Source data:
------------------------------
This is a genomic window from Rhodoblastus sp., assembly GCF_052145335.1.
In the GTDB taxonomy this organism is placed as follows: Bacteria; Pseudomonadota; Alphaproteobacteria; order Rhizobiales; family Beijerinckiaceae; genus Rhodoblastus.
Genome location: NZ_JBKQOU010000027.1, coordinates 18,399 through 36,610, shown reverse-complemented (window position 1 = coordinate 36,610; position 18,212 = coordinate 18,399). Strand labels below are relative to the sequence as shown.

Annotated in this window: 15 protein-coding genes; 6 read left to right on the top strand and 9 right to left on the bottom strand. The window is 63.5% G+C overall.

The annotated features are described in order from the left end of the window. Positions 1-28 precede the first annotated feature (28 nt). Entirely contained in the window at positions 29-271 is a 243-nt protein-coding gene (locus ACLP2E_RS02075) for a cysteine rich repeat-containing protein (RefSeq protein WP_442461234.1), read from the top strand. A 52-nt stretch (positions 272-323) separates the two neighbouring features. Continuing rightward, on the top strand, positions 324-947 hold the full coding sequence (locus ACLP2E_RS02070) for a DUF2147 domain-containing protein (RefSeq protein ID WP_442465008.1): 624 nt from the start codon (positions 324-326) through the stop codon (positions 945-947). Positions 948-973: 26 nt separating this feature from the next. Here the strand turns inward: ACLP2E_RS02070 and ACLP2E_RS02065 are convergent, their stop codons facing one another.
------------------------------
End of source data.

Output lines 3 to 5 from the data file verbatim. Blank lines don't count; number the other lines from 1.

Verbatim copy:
Genome location: NZ_JBKQOU010000027.1, coordinates 18,399 through 36,610, shown reverse-complemented (window position 1 = coordinate 36,610; position 18,212 = coordinate 18,399). Strand labels below are relative to the sequence as shown.

Annotated in this window: 15 protein-coding genes; 6 read left to right on the top strand and 9 right to left on the bottom strand. The window is 63.5% G+C overall.

The annotated features are described in order from the left end of the window. Positions 1-28 precede the first annotated feature (28 nt). Entirely contained in the window at positions 29-271 is a 243-nt protein-coding gene (locus ACLP2E_RS02075) for a cysteine rich repeat-containing protein (RefSeq protein WP_442461234.1), read from the top strand. A 52-nt stretch (positions 272-323) separates the two neighbouring features. Continuing rightward, on the top strand, positions 324-947 hold the full coding sequence (locus ACLP2E_RS02070) for a DUF2147 domain-containing protein (RefSeq protein ID WP_442465008.1): 624 nt from the start codon (positions 324-326) through the stop codon (positions 945-947). Positions 948-973: 26 nt separating this feature from the next. Here the strand turns inward: ACLP2E_RS02070 and ACLP2E_RS02065 are convergent, their stop codons facing one another.